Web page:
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Put a small piece of paper on each element and start the kiln for a few minutes. Turn off the kiln and see if the paper has burned.

 

 

ooh, i like that little trick! gonna have to use this next time! much better than my usual way of cranking an empty kiln on and waiting till about 800* when the elements start to glow, and crack the kiln slightly to look inside.

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all of the elements are working.

i get the point of the load distribution, but id really rather get the levels at an equal temp.

trying to redistribute the load and taking a chance on things still not firing right is going to lose me alot of pieces not to mention alot of available space inside the kiln.

 

im so frusrated, i dont even want to fire anymore.

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all of the elements are working.

i get the point of the load distribution, but id really rather get the levels at an equal temp.

trying to redistribute the load and taking a chance on things still not firing right is going to lose me alot of pieces not to mention alot of available space inside the kiln.

 

im so frusrated, i dont even want to fire anymore.

 

 

Unless the elements at the top/bottom are worn and not firing as hot as they should, the way you stack the kiln is the only way to solve the problem. This is normal for all kilns that do not have zone control. To compensate for the difference in heat at the top/bottom compared to the middle, many brands have 'graded' elements that run hotter at the top and bottom. This does a pretty good job of evening it out, but is still not perfect. In gas kilns, adjustments can be made with the burners and damper to deal with unevenness. In an electric kiln, it's the stack.

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Have you verified that all of the elements in the kiln are working correctly?

 

 

Since the cone at the bottom is starting to bend, most likely they are fine. It's worth a check on the bottom ring, though, just to make sure. Depending on the kiln, it may still get to bisque temp with one element out. Put a small piece of paper on each element and start the kiln for a few minutes. Turn off the kiln and see if the paper has burned.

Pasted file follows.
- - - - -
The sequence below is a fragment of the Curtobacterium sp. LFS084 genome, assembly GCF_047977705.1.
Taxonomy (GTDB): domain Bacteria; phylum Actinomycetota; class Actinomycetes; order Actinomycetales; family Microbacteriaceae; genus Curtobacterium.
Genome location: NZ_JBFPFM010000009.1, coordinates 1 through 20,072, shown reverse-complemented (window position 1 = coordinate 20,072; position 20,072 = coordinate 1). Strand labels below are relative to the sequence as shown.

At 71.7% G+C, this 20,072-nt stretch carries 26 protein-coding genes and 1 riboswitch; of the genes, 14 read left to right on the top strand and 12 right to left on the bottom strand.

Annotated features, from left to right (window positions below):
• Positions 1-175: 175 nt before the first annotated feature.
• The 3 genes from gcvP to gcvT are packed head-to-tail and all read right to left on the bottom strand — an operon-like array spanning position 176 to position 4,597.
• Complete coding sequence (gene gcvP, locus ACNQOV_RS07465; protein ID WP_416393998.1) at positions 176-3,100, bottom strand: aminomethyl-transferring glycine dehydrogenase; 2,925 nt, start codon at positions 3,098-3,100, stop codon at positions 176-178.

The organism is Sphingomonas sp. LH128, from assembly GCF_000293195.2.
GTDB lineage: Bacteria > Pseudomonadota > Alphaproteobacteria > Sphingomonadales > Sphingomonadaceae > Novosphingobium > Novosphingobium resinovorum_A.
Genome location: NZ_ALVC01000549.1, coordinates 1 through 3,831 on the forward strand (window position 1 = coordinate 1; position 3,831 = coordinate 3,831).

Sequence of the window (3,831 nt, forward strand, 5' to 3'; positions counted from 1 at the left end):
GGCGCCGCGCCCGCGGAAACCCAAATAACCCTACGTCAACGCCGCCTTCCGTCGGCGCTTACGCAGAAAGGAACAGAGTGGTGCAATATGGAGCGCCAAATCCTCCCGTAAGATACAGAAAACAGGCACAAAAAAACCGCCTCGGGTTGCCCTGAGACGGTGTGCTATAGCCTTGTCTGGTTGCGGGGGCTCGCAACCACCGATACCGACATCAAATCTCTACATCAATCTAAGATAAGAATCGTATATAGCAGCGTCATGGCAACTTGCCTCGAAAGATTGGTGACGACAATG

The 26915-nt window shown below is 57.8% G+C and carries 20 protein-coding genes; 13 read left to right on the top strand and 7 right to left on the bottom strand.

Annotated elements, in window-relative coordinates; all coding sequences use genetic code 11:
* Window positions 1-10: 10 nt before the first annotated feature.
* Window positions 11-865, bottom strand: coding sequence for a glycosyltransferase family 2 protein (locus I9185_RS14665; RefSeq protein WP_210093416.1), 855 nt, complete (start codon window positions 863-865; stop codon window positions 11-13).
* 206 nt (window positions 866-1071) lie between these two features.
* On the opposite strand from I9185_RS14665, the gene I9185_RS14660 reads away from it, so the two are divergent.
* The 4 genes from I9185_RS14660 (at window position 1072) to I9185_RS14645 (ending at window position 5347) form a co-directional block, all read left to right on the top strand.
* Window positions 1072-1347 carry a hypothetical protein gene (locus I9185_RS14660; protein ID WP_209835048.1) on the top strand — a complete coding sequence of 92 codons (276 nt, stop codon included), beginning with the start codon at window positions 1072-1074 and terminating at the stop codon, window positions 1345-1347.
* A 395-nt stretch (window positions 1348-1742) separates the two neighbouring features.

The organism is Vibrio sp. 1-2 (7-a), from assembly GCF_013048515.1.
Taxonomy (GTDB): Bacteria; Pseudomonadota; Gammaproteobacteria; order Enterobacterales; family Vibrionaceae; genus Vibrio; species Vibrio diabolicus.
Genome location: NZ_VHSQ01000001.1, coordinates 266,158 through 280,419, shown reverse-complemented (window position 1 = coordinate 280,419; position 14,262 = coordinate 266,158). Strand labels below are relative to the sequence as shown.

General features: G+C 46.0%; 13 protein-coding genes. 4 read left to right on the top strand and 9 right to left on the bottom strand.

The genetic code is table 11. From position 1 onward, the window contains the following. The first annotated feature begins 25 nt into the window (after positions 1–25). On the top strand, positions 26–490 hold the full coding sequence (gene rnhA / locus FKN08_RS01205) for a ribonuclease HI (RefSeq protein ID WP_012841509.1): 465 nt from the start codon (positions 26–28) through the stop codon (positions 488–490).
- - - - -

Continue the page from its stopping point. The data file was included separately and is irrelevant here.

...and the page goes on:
Thanks for this easy diagnostic tool! I can't wait to try it tomorrow. After posting a few days ago, looking to find an easy route to a shorter firing schedule (yeah I finally get that there is no such thing as one-size-fits-all), I loaded my kiln, turned it on, and found that 2 of the three elements are either not working or barely working. (This was a Really short firing schedule (lol)-- ! ) The kiln has been sitting under plastic on the studio porch for 6 months while the studio was gutted and remodeled. It is an old top loader, but it was working fine when I moved it to the porch. Any thoughts?

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Have you verified that all of the elements in the kiln are working correctly?

 

 

Since the cone at the bottom is starting to bend, most likely they are fine. It's worth a check on the bottom ring, though, just to make sure. Depending on the kiln, it may still get to bisque temp with one element out. Put a small piece of paper on each element and start the kiln for a few minutes. Turn off the kiln and see if the paper has burned.

 

 

Thanks for this easy diagnostic tool! I can't wait to try it tomorrow. After posting a few days ago, looking to find an easy route to a shorter firing schedule (yeah I finally get that there is no such thing as one-size-fits-all), I loaded my kiln, turned it on, and found that 2 of the three elements are either not working or barely working. (This was a Really short firing schedule (lol)-- ! ) The kiln has been sitting under plastic on the studio porch for 6 months while the studio was gutted and remodeled. It is an old top loader, but it was working fine when I moved it to the porch. Any thoughts?

 

 

It's possible that a connection came loose when it was moved, or something corroded while sitting under the plastic. You'll have to open up the panel and take a look.